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Jasmine Bringuel
Jasmine Bringuel
Reps: 102
I agree with your take on the situation. All of our students today need to know the contributions of all the cultures in our country to see that not one or two races make a difference. Even if you don't fully teach it you can have a project where students discover the contributions of other cultures and present it to the class. Then you can build off of that to have discussions of other cultures.
  Posted on: September 19, 2015 3:31 pm

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Solution 87
Posted September 22, 2013 10:58 pm

yraGaD
yraGaD
Reps: 28
I think what's important to see in this situation is that the lessons inspired the students. Yes they may have taken it to the extreme but the fact is that they were moved by the contributions of others to our country. I would reinforce the fact that people of all colors and races have made this country what it is today. Reminding them that it's important to be proud of who you are and being proud of your own race wouldn't diminish their ability to celebrate the achievements of those of another race. I would make an effort to plan other lessons that would highlight people of various cultures that made significant contributions to the U.S.
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zuPeQy
zuPeQy
Reps: 99
I agree that the students probably got really into the lesson and felt inspired by what the teacher was teaching. I would also reinforce that people of all cultures have contributed to this country possibly by making a week out of it.
  Posted on: September 8, 2014 6:36 pm

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Solution 88
Posted May 25, 2014 9:42 pm

Laura Toft
Laura Toft
Reps: 71
You most have really had your students engaged and thinking during this unit of study! I think it's wonderful that you had students excited about the accomplishments of past African Americans and that the students were gaining knowledge about their own culture. I would talk to the students who stated that they wished they were black and tell them that people of all races and nationalities have made contributions for people today to be proud of. To carry through into reading/ELA, students could conduct a research project on different American Figures that have positively contributed to what America knows and loves today. This way students can learn about more people and also be exposed to a wide range of minority contributions that impacted the entire world.
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Michael Herndon
Michael Herndon
Reps: 68
A research assignment of various historical figures of different backgrounds is a great idea. I also suggested having a class discussion where students of different backgrounds talk about ways they are treated different or ways they see OTHER students treated differently based on race/religion/ethnicity/gender.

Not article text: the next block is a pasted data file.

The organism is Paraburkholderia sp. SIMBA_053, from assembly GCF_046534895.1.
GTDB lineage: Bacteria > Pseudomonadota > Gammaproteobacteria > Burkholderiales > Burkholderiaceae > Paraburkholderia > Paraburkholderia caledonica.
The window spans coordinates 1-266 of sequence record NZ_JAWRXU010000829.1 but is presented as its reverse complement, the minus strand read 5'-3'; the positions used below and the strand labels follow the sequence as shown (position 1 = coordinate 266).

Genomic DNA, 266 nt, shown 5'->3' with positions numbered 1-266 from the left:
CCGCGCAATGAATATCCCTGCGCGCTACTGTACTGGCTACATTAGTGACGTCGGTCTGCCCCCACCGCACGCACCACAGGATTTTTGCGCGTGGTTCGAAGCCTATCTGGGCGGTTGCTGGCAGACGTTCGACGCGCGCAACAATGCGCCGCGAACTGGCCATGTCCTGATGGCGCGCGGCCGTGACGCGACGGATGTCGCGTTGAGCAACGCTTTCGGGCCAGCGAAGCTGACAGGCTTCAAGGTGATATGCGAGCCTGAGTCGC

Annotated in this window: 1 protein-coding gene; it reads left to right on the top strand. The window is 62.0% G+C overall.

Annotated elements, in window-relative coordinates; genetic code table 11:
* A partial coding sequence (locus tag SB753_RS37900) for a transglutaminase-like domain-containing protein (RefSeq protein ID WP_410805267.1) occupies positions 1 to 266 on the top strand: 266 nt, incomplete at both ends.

Posted on: May 28, 2014 2:59 pm

Caley Copeland
Caley Copeland
Reps: 69
Laura,
I like your recommendation of discussing this further with the students. I also think it is a good idea to incorporate stories from other nationalities as well to give students a good picture of America. After all, it is called “The Melting Pot”. The idea of a research project sounds fun, I think it would help them gain a better knowledge of some of America’s historical figures.
  Posted on: May 31, 2014 3:36 am

Ashley Mays
Ashley Mays
Reps: 64
I think your suggestion about a research project on historical figures is a great idea and one that could create a lot of different discussions in the classroom. I think your response was great!
  Posted on: June 2, 2014 1:44 am

Myzusy
Myzusy
Reps: 113
I really like the research project ideas and the class discussion. I would assign different people from different time periods so that part of the discussion could be a compare and contrast to find out how things have changed over time.
  Posted on: October 15, 2014 8:13 pm

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Solution 89
Posted May 26, 2014 9:03 pm

LeeAnna Elder
LeeAnna Elder
Reps: 75
It appears that these students who wish to be black feel the accomplishments of their monocultural identity has been over shadowed by the accomplishments of many great African- Americans. I would explain to the students that we spend so much of the school year and our time on the accomplishments and contributions of white, anglo-saxon people than that of African-American history. I would also explain to these students that while we are hurt or saddened because there is so much focus on one culture, that their culture seems left out, we should embrace and learn about other cultures as well.
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Solution 90
Posted May 29, 2014 1:36 am

Elizabeth Comella
Elizabeth Comella
Reps: 51
During the lessons the students learned about people who were black and their accomplishments in life. When the student said that they wished they were black, I feel as though the student wanted to relate to the people through their race. While the goal of the lesson was to teach about diversity it should also have been a lesson about hard work and determination. As the teacher I would have addressed the statement in that it does not matter your race but if you work hard you can achieve great things. I would tell the student that all these people faced many challenges but they never gave up on their dreams. I would continue to tell the student that we can all make a difference and be someone great regardless of our gender or race that what matters most is our determination, perseverance and hard work.